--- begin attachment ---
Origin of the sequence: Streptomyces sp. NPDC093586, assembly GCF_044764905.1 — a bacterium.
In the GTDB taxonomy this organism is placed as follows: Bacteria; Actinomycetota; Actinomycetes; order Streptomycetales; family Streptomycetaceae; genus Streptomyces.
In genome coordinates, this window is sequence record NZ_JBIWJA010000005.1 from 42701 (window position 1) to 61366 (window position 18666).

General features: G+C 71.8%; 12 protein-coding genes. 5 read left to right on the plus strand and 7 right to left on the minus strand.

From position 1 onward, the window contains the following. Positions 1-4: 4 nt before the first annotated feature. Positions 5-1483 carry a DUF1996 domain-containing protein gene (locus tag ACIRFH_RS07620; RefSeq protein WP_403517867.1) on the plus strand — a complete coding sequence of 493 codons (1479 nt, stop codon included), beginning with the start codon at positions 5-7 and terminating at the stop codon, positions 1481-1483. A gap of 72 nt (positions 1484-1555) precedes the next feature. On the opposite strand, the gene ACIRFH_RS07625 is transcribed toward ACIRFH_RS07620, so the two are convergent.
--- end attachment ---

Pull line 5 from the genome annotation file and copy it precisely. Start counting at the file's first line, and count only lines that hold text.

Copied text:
From position 1 onward, the window contains the following. Positions 1-4: 4 nt before the first annotated feature. Positions 5-1483 carry a DUF1996 domain-containing protein gene (locus tag ACIRFH_RS07620; RefSeq protein WP_403517867.1) on the plus strand — a complete coding sequence of 493 codons (1479 nt, stop codon included), beginning with the start codon at positions 5-7 and terminating at the stop codon, positions 1481-1483. A gap of 72 nt (positions 1484-1555) precedes the next feature. On the opposite strand, the gene ACIRFH_RS07625 is transcribed toward ACIRFH_RS07620, so the two are convergent.